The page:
Educational health information to improve your well-being.

4 Common Causes of Knee Pain

December 1, 2016
Published in: Joint

An athlete bandaging his knee

Knee pain is increasingly an issue for Americans, especially as we live longer lives and carry around more weight than in earlier generations. Many different factors can lead to chronic knee pain, but common wear-and-tear experienced as a result of our daily lives contributes to many of the problems we see. Understanding the different types of knee pain and what treatment options exist will help you get the help you need and on the road to recovery.

1. Active Lifestyles

Commonly referred to as wear-and-tear arthritis, osteoarthritis of the knee is more common in people over the age of 45.Despite all of the great benefits an active lifestyle provides, it's not without some drawbacks, particularly the wear-and-tear it puts on your joints. Runner's knee, medically known as Patellofemoral pain syndrome, is common not only amongst runners, but anybody who engages in activities that require frequent bending of the knee such as mountain climbing and cycling.

People who suffer from Runner's Knee experience pain behind and around the kneecap while bending their knees, particularly when walking down stairs.

Other common knee injuries we see as a result of active lifestyles include muscle strains and tendinitis.

2. Knee Ligament Injuries

Knee ligament injuries are also very common in those who engage in competitive sports. These injuries include knee ligament sprains as well as ACL (anterior cruciate ligament), PCL (posterior cruciate ligament), and MCL (medial collateral ligament) tears.

These ligaments connect your thigh bone to your lower leg so tears can be extremely dangerous and often require surgery to ensure the body heals properly. If these injuries are not treated properly they can have a severe impact on your mobility later in life.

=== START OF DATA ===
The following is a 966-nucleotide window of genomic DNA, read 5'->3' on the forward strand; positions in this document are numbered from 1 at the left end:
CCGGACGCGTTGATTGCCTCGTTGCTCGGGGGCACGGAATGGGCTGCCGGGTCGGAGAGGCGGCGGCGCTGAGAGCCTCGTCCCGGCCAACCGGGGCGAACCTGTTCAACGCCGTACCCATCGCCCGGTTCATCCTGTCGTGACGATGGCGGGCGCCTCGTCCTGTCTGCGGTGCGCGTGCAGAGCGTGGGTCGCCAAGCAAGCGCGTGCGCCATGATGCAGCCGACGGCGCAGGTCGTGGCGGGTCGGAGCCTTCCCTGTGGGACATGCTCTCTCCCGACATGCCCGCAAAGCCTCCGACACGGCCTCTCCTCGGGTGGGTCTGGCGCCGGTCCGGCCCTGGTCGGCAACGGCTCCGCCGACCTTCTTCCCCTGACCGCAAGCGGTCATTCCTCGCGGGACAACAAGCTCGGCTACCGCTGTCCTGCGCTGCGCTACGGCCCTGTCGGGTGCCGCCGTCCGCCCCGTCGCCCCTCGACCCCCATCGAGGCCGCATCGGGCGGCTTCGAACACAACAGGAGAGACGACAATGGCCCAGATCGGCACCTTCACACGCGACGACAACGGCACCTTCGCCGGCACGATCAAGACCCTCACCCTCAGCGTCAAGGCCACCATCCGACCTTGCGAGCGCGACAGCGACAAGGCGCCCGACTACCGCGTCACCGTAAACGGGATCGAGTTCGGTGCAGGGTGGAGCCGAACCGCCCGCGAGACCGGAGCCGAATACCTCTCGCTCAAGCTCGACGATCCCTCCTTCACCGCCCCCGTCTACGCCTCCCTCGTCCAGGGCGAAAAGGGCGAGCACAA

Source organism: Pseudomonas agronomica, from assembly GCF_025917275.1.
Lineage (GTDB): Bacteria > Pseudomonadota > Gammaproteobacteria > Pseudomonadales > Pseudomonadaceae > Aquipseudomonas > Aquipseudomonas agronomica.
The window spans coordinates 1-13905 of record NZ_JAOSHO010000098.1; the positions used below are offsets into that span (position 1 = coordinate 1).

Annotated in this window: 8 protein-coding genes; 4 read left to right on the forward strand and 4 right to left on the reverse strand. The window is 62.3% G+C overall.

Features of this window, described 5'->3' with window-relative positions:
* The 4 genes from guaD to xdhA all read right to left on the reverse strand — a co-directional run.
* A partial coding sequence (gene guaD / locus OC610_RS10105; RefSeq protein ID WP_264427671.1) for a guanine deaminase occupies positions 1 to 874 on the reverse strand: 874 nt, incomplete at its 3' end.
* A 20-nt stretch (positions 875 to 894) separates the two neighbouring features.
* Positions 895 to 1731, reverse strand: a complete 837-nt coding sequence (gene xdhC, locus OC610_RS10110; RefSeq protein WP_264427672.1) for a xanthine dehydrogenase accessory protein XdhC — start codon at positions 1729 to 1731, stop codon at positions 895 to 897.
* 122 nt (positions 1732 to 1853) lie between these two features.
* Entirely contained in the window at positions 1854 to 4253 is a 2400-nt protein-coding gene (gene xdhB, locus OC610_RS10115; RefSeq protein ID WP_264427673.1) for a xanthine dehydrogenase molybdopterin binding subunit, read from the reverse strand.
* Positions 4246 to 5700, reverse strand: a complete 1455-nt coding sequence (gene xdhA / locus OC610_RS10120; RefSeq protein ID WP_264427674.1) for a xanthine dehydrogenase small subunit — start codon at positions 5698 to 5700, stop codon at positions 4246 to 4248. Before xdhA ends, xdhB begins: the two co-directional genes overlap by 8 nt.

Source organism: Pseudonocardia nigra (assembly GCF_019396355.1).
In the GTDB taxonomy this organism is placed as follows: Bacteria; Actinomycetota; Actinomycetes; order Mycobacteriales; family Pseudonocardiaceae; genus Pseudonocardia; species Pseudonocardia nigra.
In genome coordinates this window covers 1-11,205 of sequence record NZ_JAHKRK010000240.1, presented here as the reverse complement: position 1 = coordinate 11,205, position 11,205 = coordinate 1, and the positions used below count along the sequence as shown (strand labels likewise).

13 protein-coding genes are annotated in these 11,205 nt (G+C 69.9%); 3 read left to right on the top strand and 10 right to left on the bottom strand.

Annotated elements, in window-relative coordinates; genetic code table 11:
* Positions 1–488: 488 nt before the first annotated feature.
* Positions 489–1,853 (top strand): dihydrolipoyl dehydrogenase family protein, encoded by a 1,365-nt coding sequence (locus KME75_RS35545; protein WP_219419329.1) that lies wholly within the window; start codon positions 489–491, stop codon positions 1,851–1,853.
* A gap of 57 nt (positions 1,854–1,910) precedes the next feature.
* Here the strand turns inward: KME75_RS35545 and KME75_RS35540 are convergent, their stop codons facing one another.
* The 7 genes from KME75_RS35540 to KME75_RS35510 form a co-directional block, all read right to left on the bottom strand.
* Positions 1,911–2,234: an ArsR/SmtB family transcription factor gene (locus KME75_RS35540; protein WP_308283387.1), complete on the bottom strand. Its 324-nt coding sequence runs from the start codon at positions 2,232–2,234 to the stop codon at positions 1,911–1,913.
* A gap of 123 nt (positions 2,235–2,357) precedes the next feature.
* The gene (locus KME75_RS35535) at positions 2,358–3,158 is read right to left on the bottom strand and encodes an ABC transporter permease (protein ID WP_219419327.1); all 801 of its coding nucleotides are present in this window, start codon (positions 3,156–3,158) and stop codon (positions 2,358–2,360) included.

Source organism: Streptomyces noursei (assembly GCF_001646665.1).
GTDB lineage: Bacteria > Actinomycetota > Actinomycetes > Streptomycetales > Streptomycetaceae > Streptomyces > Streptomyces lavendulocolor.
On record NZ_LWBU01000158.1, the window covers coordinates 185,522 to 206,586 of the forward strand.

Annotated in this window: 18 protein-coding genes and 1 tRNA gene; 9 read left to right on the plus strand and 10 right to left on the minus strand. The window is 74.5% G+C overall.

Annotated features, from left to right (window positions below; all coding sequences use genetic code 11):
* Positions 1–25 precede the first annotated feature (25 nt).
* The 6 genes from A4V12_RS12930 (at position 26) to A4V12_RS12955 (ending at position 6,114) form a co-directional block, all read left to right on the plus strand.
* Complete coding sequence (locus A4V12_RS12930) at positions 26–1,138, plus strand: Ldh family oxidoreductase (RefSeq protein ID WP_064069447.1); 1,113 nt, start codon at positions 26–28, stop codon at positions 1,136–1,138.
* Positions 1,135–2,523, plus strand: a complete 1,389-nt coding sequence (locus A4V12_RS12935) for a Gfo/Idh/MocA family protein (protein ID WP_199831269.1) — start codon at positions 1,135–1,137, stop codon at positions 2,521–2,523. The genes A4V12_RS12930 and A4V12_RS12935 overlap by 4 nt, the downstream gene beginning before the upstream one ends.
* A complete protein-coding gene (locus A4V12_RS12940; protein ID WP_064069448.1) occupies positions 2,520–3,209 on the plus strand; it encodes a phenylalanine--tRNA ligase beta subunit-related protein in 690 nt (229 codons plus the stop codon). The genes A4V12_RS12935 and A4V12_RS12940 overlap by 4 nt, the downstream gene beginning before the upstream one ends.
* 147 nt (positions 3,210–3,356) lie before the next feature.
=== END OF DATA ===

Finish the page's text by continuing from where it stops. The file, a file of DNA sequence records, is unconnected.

3. Knee Cartilage TearsACL tears are common sports injuries that can have a long-term impact on your health and mobility if not treated properly.

Knee cartilage is the tissue covers the end of your knee bones and is referred to as the meniscus. This cartilage is responsible for keeping your knee steady (preventing it from wobbling) by balancing your weight across the knee. A meniscus tear is a common but serious injury that is caused by twisting too quickly and typically requires corrective surgery to repair the meniscus and remove any parts of the cartilage that are too badly damaged.

4. Knee Arthritis

Arthritis is the leading cause of disability in America as it can make even basic mobility extremely painful. There are several types of arthritis of the knee but they all have this in common – they are a chronic degenerative disease that will grow worse over time and often eventually require surgery to repair.

Osteoarthritis of the Knee

Osteoarthritis typically affects people over the age of 45 and may be caused by injury, infection, being overweight, and in some cases it may be genetic.

Commonly referred to as "wear-and-tear arthritis" is caused when the natural cushioning between your knee joints begins to be worn away. As this happens and your joint bones rubs begin to rub against each other more closely, the condition worsens and will cause pain, swelling, stiffness, and decreased mobility.

Rheumatoid Arthritis of the Knee

Rheumatoid arthritis is an immune system disorder which causes the body to attack itself. It can occur anywhere in the body but it is especially common in your joints. What exactly causes rheumatoid arthritis to occur is unknown but it leads to pain, swelling, stiffness, and warmth around your knee joints.

Post-Traumatic Knee Arthritis

Post-traumatic knee arthritis is the wearing out of your knee joint caused by some sort of injury. The injury can be from anything but typically it is due to a vehicle accident, a sports injury, or a fall.

These injuries often cause damage that changes the mechanics of your knee joints which causes them to wear out faster.

Whatever is causing your knee pain, the orthopedic experts at Augusta Health's Joint Center are ready to help get back your active lifestyle. If you're ready to take action and get on the road to recovery, call us today at (540) 332-5047 to talk to one of our experts and take the first step to taking back control of your life!